500 More Clean Cookstoves in Guatemala

By Sebastian Africano, Executive Director

Since 2006, Utz Che’ has been a tireless advocate for over 40 indigenous Guatemalan communities committed to protecting and sustainably managing their forest resources. Utz Che’ acts as a loudspeaker for indigenous causes and concerns, which are otherwise easily dismissed from the public discourse and policy-making dialogues.

Trees, Water & People (TWP) was introduced to Utz Che’s leadership in 2010 and has worked with them to add fuel-efficient cookstove technology to their services to reduce pressure on the local forests from which fuelwood is harvested, as well as reduce indoor air pollution. After several years of prototyping designs with Utz Che’ communities and Guatemalan manufacturers, last year we embarked on the full-scale implementation of 500 clean cookstoves manufactured by two local enterprises — ECOCOMAL and Estufa Doña Dora. The project was so successful that this year we are raising funds to install 500 more in high-need communities.

Learning about the new Doña Dora stove
In 2016, this community in southern Guatemala received Doña Dora stoves and were all trained by Doña Dora employees on how to install, use, and maintain their new clean cookstoves.

The cookstove models selected for this project are partially pre-manufactured for consistency but are installed in a brick and mortar body constructed by trained community members. In 2016, this included 159 men and 371 women. Hands-on training in installation, use, and maintenance of the stoves increases local investment in the program through sweat equity and allows community members to become more intimate with the technology. Community engagement improves the local support network around the cookstoves.

New clean cookstove in Guatemala
This woman in southern Guatemala uses her clean cookstove that was built last year to make tortillas for her family.

Cooking is a very personal tradition in Central America, so new technologies must be able to cook the same foods, with the same fuels, in the same amount of time as the traditional designs if they are to be accepted by all members of society. Trees, Water & People’s years of expertise, coupled with a locally fine-tuned design, and the trust and rapport that Utz Che’ has with its member communities make for an extraordinarily effective, participatory, and meaningful partnership.

If you would like to help us build clean cookstoves in Guatemala, or would like to learn more about the importance of this project, click the button below.

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Notes from the Field: Reflections from Africa to Haiti

Notes from the Field by Sebastian Africano, TWP’s Deputy International Director:

April 21st, 2011: Port-au-Prince, Haiti


Sebastian Africano hanging out with a group of children in the Bugonia district of Uganda.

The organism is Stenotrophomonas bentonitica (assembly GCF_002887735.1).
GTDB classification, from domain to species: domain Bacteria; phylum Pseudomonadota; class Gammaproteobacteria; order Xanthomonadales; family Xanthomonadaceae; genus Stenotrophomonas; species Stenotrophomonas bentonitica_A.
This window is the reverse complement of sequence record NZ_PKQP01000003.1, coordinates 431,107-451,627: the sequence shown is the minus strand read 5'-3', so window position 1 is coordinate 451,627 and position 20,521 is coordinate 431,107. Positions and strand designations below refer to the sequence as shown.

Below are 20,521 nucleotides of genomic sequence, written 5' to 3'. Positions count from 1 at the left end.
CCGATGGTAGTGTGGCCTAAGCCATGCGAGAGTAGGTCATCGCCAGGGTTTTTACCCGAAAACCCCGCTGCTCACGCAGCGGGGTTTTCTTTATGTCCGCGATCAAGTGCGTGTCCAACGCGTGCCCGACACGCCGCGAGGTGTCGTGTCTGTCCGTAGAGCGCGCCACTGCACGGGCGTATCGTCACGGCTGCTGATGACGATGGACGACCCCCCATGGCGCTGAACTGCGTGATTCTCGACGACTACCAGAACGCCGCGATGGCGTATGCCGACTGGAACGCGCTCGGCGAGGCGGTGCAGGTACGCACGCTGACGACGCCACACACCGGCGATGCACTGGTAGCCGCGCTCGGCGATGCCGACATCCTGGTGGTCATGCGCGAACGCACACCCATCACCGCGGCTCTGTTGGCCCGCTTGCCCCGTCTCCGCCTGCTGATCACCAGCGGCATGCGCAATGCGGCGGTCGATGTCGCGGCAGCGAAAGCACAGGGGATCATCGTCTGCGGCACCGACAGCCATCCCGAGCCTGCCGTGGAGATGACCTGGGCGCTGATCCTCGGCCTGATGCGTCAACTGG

As we begin to wrap up our Spring 2011 site visits, we begin to reflect on all that has passed since we left Fort Collins several weeks ago.  My adventure began in Kenya in late February, where I spoke at the 2011 UNEP Sasakawa Prize Ceremony in celebration of this year’s laureates and the International Year of the Forest.  This was followed by a 2-week trip to Uganda, where along with Fort Collins based partners, Rodelle Vanilla, we launched what will become TWP’s first African stove program.  Soon after we found ourselves in Guatemala, traveling the country meeting with potential new partners in the country’s Altiplano, and then El Salvador, where we visited our partner Agua y Arboles para El Pueblo’s (AAP) new projects in communities surrounding an important protected area, Cerro El Aguila.  This trip was punctuated by visits to their spectacular tree nursery, which is teeming with 28 species that will be planted throughout the country this rainy season.  This journey will end 10 days from now in Haiti, where we are halfway into a visit with partners International Lifeline Fund (ILF) in Port-au-Prince, and working hard to get our urban stove commercialization project off the ground.

Sebastian Africano (R) and a local Haitian metal worker take a break from stove building.

Upon arrival to Haiti, and with the invaluable support of stove design consultant Brian Martin of Portland, Oregon, we headed into the field to check on stoves distributed 2 months ago, during Brian’s last visit.  We collected valuable feedback from about 20 families, which began a discussion around design modifications, improvements, and production strategies.  We then assembled a group of ten tin-smiths, some of which had worked with Brian and ILF in the past, who have now been contracted to cut and assemble 1,000 cookstoves in the next six weeks.  No small feat, by any measure, but cohesion amongst the team members has been quick to form, and all share ideas, help eachother with challenging pieces, and take time to laugh and joke with us as they work.